A character who is a Karma Houdini in source material receives punishment in adaptation
Up for Grabs. As the Laconic indicates, this trope is where an adaptation has a character receive punishment that was a Karma Houdini in the original work. Sometimes this kind of change is the result of a film being made during The Hays Code or equivalent, or similarly, to appease Moral Guardians. Additionally, whether or not the first consideration applies, directors might just think a Karmic Twist Ending works better. In some instances, the film is an adaptation of the first installment of a series, and the change allows for finality when sequels are unplanned or uncertain. This may overlap with Death by Adaptation and Super Hero Movie Villains Die. Because of the nature of the trope, spoilers ahead. Examples:
- Kind Hearts and Coronets is a case of this in regard to the source novel ''Israel Rank;;:
- In Kind Hearts and Coronets, the Villain Protagonist narrowly escapes being executed for a death in which he had no involvement, but then the film ends with him realizing that he left his Memoirs (in which he had confessed to everything) in his cell.
- In the source novel, Israel Rank, there isn't this kind of twist (the Villain Protagonist is on trial for the murders he did commit), but an Adapted Out love interest kills herself and takes the blame for the crimes.
- The George Sanders film The Private Affairs of Bel Ami has the Villain Protagonist Georges Duroy get in trouble for posing as an aristocrat. In Maupassant's original novel Bel Ami, Duroy gets away with everything and the "posing as aristocrat" is a minor detail (he is from a town called Canteleu starts calling himself Du Roy de Cantel).
- Layer Cake has an ambiguous ending that implies the drug dealer protagonist's death from a gunshot wound to the chest. In the original novel, he's actually shot in the head, but since his assailant is a bad shot, he lives (but gets a metal plate in his head and experiences some memory issues). At that point, he retires to the Caribbean with the small amount of ill-gotten gains he'd been able to salvage. There is a sequel novel, and so if that is ever adapted, the protagonist will obviously be revealed to have survived, but until then, he's in a Schr÷dingersCast situation.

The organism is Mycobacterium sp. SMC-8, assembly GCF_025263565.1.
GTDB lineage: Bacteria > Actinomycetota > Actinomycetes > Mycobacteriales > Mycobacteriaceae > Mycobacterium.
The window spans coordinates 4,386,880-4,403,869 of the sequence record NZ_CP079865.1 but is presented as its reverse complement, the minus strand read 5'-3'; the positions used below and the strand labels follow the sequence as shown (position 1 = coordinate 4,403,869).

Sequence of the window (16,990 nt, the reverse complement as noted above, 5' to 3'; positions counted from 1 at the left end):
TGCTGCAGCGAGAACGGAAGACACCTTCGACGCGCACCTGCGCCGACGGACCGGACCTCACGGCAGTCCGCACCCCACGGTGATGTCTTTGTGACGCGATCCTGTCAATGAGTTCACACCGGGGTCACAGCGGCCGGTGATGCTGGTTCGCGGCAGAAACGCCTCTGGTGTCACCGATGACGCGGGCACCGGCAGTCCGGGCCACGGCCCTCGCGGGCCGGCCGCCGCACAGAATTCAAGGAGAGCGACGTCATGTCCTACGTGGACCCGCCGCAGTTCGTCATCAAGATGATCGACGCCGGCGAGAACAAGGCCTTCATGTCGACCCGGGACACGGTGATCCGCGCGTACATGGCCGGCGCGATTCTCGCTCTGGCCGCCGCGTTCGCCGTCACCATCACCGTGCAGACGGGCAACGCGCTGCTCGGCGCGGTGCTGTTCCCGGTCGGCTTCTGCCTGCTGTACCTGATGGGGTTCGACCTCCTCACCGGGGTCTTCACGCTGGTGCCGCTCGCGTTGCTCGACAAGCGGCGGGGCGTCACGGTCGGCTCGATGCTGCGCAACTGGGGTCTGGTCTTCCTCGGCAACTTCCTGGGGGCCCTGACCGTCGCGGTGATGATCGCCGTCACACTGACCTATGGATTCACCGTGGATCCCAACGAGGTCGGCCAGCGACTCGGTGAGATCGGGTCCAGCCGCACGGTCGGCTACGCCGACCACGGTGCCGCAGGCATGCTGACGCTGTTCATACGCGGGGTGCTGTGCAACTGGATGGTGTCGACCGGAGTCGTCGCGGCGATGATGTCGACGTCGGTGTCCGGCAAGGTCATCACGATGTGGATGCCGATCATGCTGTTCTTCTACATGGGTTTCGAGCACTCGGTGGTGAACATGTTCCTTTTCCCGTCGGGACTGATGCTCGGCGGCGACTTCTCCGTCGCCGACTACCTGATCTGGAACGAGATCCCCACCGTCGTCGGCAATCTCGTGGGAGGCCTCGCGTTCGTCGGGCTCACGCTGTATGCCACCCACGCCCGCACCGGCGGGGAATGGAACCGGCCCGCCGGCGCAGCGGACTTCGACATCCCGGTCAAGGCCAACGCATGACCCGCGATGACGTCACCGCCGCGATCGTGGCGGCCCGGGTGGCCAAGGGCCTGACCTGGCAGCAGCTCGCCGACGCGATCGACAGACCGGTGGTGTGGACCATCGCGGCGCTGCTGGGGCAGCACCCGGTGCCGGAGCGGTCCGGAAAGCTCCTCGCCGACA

- In Muppet Treasure Island, Long John Silver escapes with loot, but it is too heavy for his canoe, and he ends up trapped on a desert island with weird muppets. In Treasure Island, Long John escapes with some loot, and is believed to have settled down after that, and the protagonist makes no effort to pursue him.
- Topkapi ends with the band of thieves and the protagonist Arthur Smith breaking rocks in prison, but on good terms and plotting escape/future jobs. In the source novel The Light of Day, the thieves escape and Smith (who in both versions was planted as a Sixth Ranger Traitor by the Turkish police) who is a much more anti-heroic character, leaves with a small reward, but is essentially stateless. At the end of the sequel novel Dirty Story (written after Topkapi), he ends up in a slightly better position.
- Les MisÚrables (2012) has this with the Thenadiers in regard to both the original novel and the source musical:
- In the novel, M. Thenardier, who is the evilest character in the book, is given money by Marius to settle a debt, and the narration indicates that he became a wealthy slave trader in America.
- In the musical, Thenardier and his wife (who is Spared by the Adaptation) have the role of Plucky Comic Relief but still do the same evil stuff as in the novel. At the end, they crash Marius' wedding and are paid by him as in the book, and sing a cheery song about how people like themselves who scavenge off society without moral compunction always win.
- In the newer film (which is mostly an adaptation of the musical but is also in some respects more faithful to the novel), the Thenardiers are physically thrown out of Marius' wedding and don't receive any payment (although oddly, they still sing the same song about "winning").
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